Tuesday, July 31, 2018

Save the Bees - New BOM starting!

Starting in August Jacqueline Steeves is bringing us a brand new BOM called "Save the Bees". I have started sewing my blocks to share with you each month and am having a great time making my version of this wonderful pattern. You can get colour and fabric inspiration here.
My quilt will have a bee colour palette of gold, yellow, brown and black. 


I love the BEE theme since I have been worried for a long time about our bees (and by "our" bees, I mean the bees belonging to the planet). It was reported in the spring that 7 of 10 Ontario Beekeepers "suffered unsustainable losses" which is described as the worst winter losses on record. Beekeepers are urgently advocating for pesticide bans - more info here. And click here to learn more about why we NEED bees.

Thanks to Jacquelynne for another wonderful quiltalong! Want to join us? Click here to learn how to sign up and get the fabric requirements.

14 comments:

  1. You are lucky to get the patterns early. I hope to make this one too. Gotta find my fabrics.

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  2. Yes I hope more and more people become educated about the problem. Bees are so important when it comes to pollinating.

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  3. Totally agree, we must save all our pollinators! Not only do we need to control pesticide use, we can all plant more flowers to give our bees more food.

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  4. Your fabric selection is right on!

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  5. my brother has two hives going now on his farm and is thinking about another, he now has honey to sell besides his vegetables. I had not seen the quilt along

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  6. I love bees, too. For a long time, because the previous owners of this house used pesticides galore, we had no insects of any kind. I am so proud to say that we have a bee hive in our backyard! I am delighted...we are all friends and I work right by the hive and they have never made an attempt to sting me at all. They are so welcome here, and I plant flowers just for them!! Fun project!

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  7. I was just reading about bees this week. This was posted on the Sierra Club website: “Save the bees” is a rallying cry we’ve been hearing for years now — one that conjures up images of fuzzy black and yellow honeybees, sipping nectar from colorful flowers or swarming with their bee brethren among tessellated combs while human defenders spread the word about dwindling bee populations. But honeybees are at no risk of dying off. While disease, parasites, and other threats are certainly real problems for beekeepers, the total number of managed honeybees worldwide has risen by 45 percent over the last half century.

    “Honeybees are not going to go extinct,” says Scott Black, executive director of the Xerces Society. “We have more honeybee hives than we’ve ever had and that’s simply because we manage honeybees.


    Next they are raising the alarm for domestic bees but Paul Driessen reports:
    However, 59 scientists published a three-year study in Nature, concluding that only 2% of wild bee species provide “almost 80% of the wild bee crop pollination.” They also found that “the species currently contributing most to pollination service delivery are generally regionally common species, whereas threatened species contribute little, particularly in the most agriculturally productive areas.”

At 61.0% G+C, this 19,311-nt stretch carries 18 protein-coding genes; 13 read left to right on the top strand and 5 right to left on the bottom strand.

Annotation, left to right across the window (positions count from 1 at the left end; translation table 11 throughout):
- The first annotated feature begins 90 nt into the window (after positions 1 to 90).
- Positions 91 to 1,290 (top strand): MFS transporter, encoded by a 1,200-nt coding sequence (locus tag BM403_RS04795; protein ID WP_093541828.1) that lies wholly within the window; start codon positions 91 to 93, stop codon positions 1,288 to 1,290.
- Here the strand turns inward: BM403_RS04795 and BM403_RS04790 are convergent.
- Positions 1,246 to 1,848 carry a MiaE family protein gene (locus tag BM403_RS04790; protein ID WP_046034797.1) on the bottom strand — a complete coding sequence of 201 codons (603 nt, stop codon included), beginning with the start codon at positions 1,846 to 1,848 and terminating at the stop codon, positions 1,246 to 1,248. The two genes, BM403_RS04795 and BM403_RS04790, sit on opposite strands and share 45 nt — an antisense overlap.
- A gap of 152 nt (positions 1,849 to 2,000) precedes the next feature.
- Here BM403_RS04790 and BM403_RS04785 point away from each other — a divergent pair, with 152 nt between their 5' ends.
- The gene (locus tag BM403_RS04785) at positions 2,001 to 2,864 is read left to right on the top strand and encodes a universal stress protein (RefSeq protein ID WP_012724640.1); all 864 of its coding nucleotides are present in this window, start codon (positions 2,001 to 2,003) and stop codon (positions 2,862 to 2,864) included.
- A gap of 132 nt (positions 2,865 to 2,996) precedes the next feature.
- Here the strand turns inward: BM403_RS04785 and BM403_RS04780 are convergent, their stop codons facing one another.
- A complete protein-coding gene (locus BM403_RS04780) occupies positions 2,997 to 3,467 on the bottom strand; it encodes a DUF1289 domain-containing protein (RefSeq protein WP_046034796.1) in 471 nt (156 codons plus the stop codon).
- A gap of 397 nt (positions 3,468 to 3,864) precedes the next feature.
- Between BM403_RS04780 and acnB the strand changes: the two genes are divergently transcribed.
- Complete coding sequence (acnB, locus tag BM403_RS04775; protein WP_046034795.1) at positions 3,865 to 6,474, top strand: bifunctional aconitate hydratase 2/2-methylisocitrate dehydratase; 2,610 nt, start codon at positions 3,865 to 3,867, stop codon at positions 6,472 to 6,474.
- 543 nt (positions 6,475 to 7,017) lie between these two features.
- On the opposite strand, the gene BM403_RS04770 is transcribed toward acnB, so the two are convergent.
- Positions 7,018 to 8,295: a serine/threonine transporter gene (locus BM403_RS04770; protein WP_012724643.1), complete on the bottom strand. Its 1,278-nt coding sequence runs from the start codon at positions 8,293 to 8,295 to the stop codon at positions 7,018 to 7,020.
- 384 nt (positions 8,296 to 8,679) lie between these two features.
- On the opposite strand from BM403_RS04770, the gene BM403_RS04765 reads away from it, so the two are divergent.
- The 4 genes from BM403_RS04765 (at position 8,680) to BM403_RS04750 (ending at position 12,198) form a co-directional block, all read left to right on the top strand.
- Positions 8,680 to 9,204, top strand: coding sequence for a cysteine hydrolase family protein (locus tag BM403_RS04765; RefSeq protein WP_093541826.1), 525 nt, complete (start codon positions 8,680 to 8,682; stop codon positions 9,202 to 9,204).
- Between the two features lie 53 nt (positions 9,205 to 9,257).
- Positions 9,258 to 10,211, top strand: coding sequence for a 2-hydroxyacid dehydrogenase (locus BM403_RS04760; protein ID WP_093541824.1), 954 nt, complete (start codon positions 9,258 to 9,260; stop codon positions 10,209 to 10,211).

In other words, the handful of wild bee species that contribute the lion’s share of wild bee crop pollination – and thus are most exposed to neonic and other pesticides – are abundant and not threatened or at risk, certainly not from pesticide exposure.

    This jibes with the observations by Sam Droege, the U.S. Geologic Survey’s wild bee expert whose surveys indicate that most wild bee species are doing just fine.

    It’s encouraging that the Sierra Club and Xerces Society have finally acknowledged that the “honeybee apocalypse” – which they used for years to demonize neonic manufacturers and raise millions of dollars – was pure fiction. Eventually, perhaps, we hope (fat chance) they’ll admit their exaggerated claims and half-truths about wild bees are equally phony and misleading.

    I normally wouldn't post any of this except that it's something I'm reading about this week. But it's still fun to do a bee-themed quilt along. Please delete the comment if it is annoying

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  8. I too am worried about bees and I have a lot of native plants growing in my backyard to try to keep them going. Also we leave piles of sticks for habitat and also because we are lazy. I love that quote if we die we are taking you with us as it's true. You have chosen gorgeous fabrics for your bee quilt.

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  9. You have a way of finding the funnest things. (Don't stop BTW)

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  10. This sounds like a really fun SAL---to watch. LOL
    I will definitely enjoy seeing your creation. :)

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  11. Love your color palette! It will be fun to see the blocks as they are released.

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  12. My first Father in law was a beekeeper. He loved caring for the bees and harvesting the honey! Love you, Ellis! Your honey was the best!!

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  13. My uncle in Hungary is a beekeeper. His honey is always delicious.

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